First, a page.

We were pleased when the premier appointed Howard Sapers to conduct a long-needed inquiry into the use of solitary confinement in Ontario prisons. We consider that Mr Sapers’s 63 recommendations go far in addressing the worst aspects of solitary confinement as currently practised (notably the ban on its use for juveniles, pregnant women and the mentally ill). We concur that independent oversight would be better than the wide-open discretion prison authorities currently have in imposing, and continuing, solitary confinement.

However, we believe the time has come to go further: to abolish the use of solitary as a barbaric relic of a previous time. It was originally instituted on the theory that it would promote self-reflection and reform. Instead, it made inmates mad. It continues to, and to provoke self-harm, attempted suicide and suicide.

For “disciplinary segregation” the case is obvious: abolition. Criminal penalties for serious infractions in a penal institution are available, or loss of privileges for the less serious.

“Administrative segregation” is more complicated. For inmates on remand there is no justification for the punitive aspects, the extreme deprivation, of segregation. Some kind of protective custody, with measures to ensure social contact and exercise must be provided. Protective custody for vulnerable inmates will also require creative measures to ensure adequate social contact for health. Segregation should not be used for those who self-harm or attempt or threaten suicide, matters for psychiatric care.

(B) segregation to protect staff and other inmates from harm: again abolition will require significant changes in building, staffing and programs. There are positive examples in other places that should be considered. We urge Ontario to be bold in looking at alternatives.

Reforms such as independent oversight do not go far enough. Independent oversight for slavery? Flogging? Fewer strokes of the paddle? We say the time has come, as it did for those barbaric practices, to abolish solitary confinement, under whatever name.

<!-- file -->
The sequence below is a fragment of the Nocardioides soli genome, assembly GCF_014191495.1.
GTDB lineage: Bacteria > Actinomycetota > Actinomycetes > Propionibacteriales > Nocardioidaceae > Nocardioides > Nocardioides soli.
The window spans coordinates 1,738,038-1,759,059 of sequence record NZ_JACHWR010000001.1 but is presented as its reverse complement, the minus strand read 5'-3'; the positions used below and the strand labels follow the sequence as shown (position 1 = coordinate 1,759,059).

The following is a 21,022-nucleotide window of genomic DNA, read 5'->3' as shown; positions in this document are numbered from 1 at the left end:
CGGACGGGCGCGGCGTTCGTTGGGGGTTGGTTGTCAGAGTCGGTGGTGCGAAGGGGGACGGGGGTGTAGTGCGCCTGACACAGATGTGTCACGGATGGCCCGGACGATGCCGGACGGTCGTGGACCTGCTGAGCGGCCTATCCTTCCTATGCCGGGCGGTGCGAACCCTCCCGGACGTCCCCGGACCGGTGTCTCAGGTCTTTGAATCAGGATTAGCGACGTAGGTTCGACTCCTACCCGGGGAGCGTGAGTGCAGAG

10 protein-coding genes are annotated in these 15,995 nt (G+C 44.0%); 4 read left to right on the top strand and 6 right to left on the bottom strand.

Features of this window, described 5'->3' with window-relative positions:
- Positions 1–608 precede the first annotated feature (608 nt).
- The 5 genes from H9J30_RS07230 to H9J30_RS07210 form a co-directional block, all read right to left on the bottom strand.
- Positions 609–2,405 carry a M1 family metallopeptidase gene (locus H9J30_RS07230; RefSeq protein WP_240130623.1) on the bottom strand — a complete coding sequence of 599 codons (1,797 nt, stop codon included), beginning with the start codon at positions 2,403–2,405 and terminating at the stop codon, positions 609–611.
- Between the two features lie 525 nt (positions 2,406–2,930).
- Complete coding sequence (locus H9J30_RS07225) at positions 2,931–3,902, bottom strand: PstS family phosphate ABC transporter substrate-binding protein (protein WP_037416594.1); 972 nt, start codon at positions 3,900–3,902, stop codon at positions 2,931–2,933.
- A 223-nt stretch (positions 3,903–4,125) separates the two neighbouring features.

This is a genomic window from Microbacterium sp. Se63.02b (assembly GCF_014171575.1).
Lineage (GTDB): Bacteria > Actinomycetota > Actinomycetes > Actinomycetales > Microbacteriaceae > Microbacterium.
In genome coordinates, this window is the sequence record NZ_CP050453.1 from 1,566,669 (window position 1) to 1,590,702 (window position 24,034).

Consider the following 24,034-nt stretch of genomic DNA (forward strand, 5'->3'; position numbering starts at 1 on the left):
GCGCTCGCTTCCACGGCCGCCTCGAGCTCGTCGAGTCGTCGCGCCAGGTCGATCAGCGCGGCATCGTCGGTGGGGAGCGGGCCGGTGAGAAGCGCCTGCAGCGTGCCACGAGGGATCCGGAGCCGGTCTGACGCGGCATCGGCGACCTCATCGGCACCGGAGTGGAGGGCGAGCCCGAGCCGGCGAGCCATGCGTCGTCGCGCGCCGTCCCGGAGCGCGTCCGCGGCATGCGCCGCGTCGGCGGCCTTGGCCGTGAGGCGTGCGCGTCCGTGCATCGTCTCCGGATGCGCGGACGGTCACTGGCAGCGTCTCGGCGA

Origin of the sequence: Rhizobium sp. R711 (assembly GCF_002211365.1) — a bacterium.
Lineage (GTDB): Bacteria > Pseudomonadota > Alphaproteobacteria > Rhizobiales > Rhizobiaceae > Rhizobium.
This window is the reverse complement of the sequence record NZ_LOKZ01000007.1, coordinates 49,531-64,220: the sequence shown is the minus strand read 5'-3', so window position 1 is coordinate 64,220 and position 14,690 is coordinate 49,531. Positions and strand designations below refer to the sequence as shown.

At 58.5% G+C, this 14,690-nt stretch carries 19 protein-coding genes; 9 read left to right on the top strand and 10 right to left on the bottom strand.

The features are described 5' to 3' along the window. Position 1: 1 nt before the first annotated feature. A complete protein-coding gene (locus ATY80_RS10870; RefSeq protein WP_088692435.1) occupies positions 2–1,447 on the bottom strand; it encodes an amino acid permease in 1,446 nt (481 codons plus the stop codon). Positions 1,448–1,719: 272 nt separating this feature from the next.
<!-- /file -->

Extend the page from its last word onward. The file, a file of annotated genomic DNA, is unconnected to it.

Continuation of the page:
Sincerely yours

Mary Boyce, lawyer
Paul Copeland, CM, LLB
Canon Phyllis Creighton, OOnt, MA, editor
Hon Norman Dyson, QC
Ronald Hinch, PhD, professor emeritus of criminology
Hon Keith Hoilett
Lynn McDonald, CM, PhD, LLD (hon) professor emerita

To Hon. Ralph Goodale MP, Minister of Public Safety (with reply)

Hon Ralph Goodale, MP
June 7, 2017

Dear Mr Goodale

We are pleased to see Correctional Services Canada conferring with equivalent provincial jurisdictions on reforming solitary confinement. We will not repeat the reasons for reform being needed at all levels – they are well known.

Our point is to call for adequate reform – the abolition of solitary confinement – not merely the caps proposed by Howard Sapers (following the UN report of 2011) and other safeguards (albeit better than the status quo).

Our prison system, at all levels, has rehabilitation as its goal; most prisoners will get out and their time inside should help prepare them for it, not worsen their condition, if mentally ill, or push them into self-harm or suicide. That First Nations persons and blacks are consistently over-represented in solitary confinement (as they are in prisons generally) is yet another reason for concern.

Solitary confinement, or segregation, or whatever the euphemism is for it, as you know is largely the same in practice, while the legal justification for it varies by type:

  1. Disciplinary segregation: the case for abolition is clear. Criminal penalties for serious infractions in a penal institution are available, or loss of privileges for the less serious.
    Like flogging, the paddle and the bread-and-water diet, the time has come to abolish solitary confinement, not try to improve it. Charitable, monitored slavery? Flogging? We wonder.
  2. Administrative segregation
    1. as protective custody for vulnerable inmates. The punitive aspects of segregation must be abolished, especially for inmates on remand; some form of protection will continue to be needed, but this should not entail the extreme sensory deprivation of isolation. Segregation should not be used either for the mentally ill or those who self-harm or attempt or threaten suicide, matters for psychiatric care.
    2. segregation to protect staff and other inmates from harm from an inmate. Abolition here will require significant changes in building, staffing and programs. There are positive examples in other places that should be considered. We urge your department to consult widely on practical alternatives.